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English for Bussiness

Do and Other Auxiliaries for Emphasis

Presented by: Group 2


Jeanne Isbeanny L

(1113095000007)

Zikri Chairulisan

(1113095000011)

Amelia Rakhmaniar

(1113095000012)

BIOLOGY PROGRAM
FACULTY OF SCIENCE AND TECHNOLOGY
STATE ISLAMIC UNIVERSITY SYARIF HIDAYATULLAH
JAKARTA
2014

Do and Other Auxiliaries for Emphasis

Introduction
Verbs can be either main verbs or heping (also called auxiliary) verbs. Main verbs
are kind of verb you hve alredy studied. Main verbs tell what action is being
performed in a sentence. For example,
I drive to work each day.
This restaurant serves Portuguese food.
Auxiliary are use in combination with main verb. They perform two major
functions:
1.

Auxiliary indicate shades of meaning that cannot be expressed by a main verb


alone. Consider the differences in meaning in the following sentences, in
which the helping verbs have been italicized.
I may marry you soon.
I do believe in the paranormal
Auxiliary also show tense-the time at which the action of the verb takes place.
Notice how changing the helping verb in the following sentences heps change
the tense of the main verb visit. (Both the auxiliary and the main verbs have
been italicized.)
He is visiting New York
She did experience something paranormal

Kinds of auxiliary
They are some kinds of auxiliary which are used in combination with main verb.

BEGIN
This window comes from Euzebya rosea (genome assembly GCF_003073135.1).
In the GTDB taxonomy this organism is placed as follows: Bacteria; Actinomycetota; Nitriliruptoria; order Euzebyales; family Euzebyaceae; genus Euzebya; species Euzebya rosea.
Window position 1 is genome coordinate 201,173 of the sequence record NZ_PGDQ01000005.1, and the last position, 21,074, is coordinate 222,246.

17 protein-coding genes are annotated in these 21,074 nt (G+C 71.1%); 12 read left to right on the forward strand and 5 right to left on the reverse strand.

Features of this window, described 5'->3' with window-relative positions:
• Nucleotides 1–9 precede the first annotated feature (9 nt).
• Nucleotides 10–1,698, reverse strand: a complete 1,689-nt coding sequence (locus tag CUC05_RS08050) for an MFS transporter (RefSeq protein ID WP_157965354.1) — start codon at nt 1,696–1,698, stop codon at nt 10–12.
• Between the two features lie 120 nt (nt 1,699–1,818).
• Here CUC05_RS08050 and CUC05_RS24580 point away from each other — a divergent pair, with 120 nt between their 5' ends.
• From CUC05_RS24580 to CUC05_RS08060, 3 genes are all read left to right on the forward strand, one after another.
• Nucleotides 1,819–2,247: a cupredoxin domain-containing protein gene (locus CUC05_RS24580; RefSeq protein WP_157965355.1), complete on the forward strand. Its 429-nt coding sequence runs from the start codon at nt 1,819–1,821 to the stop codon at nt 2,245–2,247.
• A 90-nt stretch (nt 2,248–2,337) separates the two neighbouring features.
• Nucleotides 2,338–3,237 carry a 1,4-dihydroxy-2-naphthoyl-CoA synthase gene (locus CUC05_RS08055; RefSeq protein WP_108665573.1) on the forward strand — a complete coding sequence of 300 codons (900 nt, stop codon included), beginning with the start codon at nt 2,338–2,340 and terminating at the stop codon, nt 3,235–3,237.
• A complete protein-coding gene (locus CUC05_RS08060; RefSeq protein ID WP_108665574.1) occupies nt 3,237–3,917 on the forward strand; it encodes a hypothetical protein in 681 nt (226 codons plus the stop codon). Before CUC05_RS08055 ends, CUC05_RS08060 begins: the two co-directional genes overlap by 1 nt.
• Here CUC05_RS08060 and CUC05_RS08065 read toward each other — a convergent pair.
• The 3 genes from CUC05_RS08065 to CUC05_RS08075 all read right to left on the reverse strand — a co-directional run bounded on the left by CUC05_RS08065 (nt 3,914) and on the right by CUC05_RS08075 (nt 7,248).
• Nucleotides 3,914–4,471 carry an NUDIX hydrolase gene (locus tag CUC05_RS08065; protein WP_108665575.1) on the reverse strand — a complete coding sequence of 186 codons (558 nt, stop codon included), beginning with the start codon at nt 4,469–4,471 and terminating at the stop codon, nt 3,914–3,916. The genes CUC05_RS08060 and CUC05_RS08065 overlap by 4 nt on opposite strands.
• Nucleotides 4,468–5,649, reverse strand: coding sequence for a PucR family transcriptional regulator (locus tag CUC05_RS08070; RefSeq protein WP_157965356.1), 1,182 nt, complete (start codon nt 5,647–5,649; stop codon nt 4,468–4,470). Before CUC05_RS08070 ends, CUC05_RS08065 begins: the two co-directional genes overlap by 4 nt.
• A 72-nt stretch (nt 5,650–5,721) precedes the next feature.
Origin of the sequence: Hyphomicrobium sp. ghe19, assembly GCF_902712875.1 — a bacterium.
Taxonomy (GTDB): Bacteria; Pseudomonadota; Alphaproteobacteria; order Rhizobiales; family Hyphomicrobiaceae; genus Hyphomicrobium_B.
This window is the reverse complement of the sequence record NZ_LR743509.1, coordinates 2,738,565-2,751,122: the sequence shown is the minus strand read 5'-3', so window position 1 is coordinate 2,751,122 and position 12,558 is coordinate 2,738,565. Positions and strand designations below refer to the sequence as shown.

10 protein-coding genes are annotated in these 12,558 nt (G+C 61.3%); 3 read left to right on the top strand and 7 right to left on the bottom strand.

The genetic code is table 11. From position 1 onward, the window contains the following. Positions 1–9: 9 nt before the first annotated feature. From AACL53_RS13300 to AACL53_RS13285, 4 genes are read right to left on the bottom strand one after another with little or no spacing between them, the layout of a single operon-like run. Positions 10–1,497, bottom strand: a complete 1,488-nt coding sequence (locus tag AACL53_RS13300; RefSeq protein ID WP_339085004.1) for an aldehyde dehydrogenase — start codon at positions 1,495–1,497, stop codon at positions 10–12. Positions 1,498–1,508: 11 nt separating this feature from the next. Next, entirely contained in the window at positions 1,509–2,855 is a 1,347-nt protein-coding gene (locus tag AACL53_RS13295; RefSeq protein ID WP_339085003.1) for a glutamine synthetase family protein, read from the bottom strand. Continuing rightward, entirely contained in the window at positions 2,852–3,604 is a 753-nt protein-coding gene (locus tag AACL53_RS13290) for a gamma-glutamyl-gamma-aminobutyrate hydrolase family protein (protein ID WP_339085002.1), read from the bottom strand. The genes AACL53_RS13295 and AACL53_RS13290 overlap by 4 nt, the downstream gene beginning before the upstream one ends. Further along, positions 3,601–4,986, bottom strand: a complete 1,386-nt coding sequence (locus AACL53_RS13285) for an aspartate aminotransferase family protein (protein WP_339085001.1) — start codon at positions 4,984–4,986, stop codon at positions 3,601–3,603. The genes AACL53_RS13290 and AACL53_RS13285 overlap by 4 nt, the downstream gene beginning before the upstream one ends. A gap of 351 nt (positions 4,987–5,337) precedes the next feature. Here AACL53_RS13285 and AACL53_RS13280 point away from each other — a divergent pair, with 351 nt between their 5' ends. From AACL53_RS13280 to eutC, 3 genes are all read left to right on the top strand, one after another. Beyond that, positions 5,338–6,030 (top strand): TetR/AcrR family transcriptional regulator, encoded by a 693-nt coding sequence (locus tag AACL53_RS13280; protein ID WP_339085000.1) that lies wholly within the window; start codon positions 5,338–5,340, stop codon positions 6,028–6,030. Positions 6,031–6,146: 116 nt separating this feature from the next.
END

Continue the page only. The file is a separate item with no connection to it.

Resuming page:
They are :
1. has, have, had (forms of the verb have)
example: He has my book. (main verb)
He has gone home. (auxiliary)
2. does, do, did, done (forms of the verb do)
example: She did a headstand. (main verb)
She did not arrive on time. (auxiliary)
3. am, is, are, was, were, been (forms of the verb be)
example: We are hungry. (main verb)
We are eating soon. (auxiliary)
4. can, could, may, might, must, shall, should, will, would (auxialiary modals)
example: I should open a saving account. (auxiliary)

The use of auxiliary do:


in present simple and past simple questions:
What does a parapsychologist do?
Did you see anything strange?

in present and past simple short answers:


Do you like it? Yes, I do.
Did you see him? No, I didnt.

in present and past simple negatives:


... something happens and you didnt have your camera on it.
... it doesnt give very good results.
Auxiliary do can also be used in positive statements:
I do believe in the paranormal.
Do is not grammatically necessary here. We often choose auxiliary do to
emphasise (show the importance of) the ordinary verb in a positive statement. We
may to:
Contrast one thing with another:
1. And, as other parapsychologists do report positive result, I must keep an open
mind. (Richard has not had positive result; hes never seen a ghost)
2. She doesnt play the guitar but she does play the piano.
3. He didnt walk to school this morning, She did walk. I saw her.
Correct something:
1. A: You didnt see a ghost its impossible.
B: I did see one! David was with me. Ask him!
2. A: Bill doesn't sing, then. B: No, he does sing.
Emphasise something:
1. You do look nervous!
2. I do like eggs for breakfast.
This use often occurs with impertives:
Do sit down. Do be quiet, will you?
Do take care! Do be careful!

In a positive statement, do / does / did comes before the main verb:


like Spielbergs
I / you / we / they
do
films.
She / he / it
does
look nice.
I / you / she / he / it / we / they
did
enjoy the day out.

Pronunciation
Do and all other auxiliary verbs can be stressed in spoken English to contrast
correct or emphasise:
She doesnt play the guitar but she does play the piano.
A: They havent done their homework yet. B: Yes, they have.
I did enjoy the concert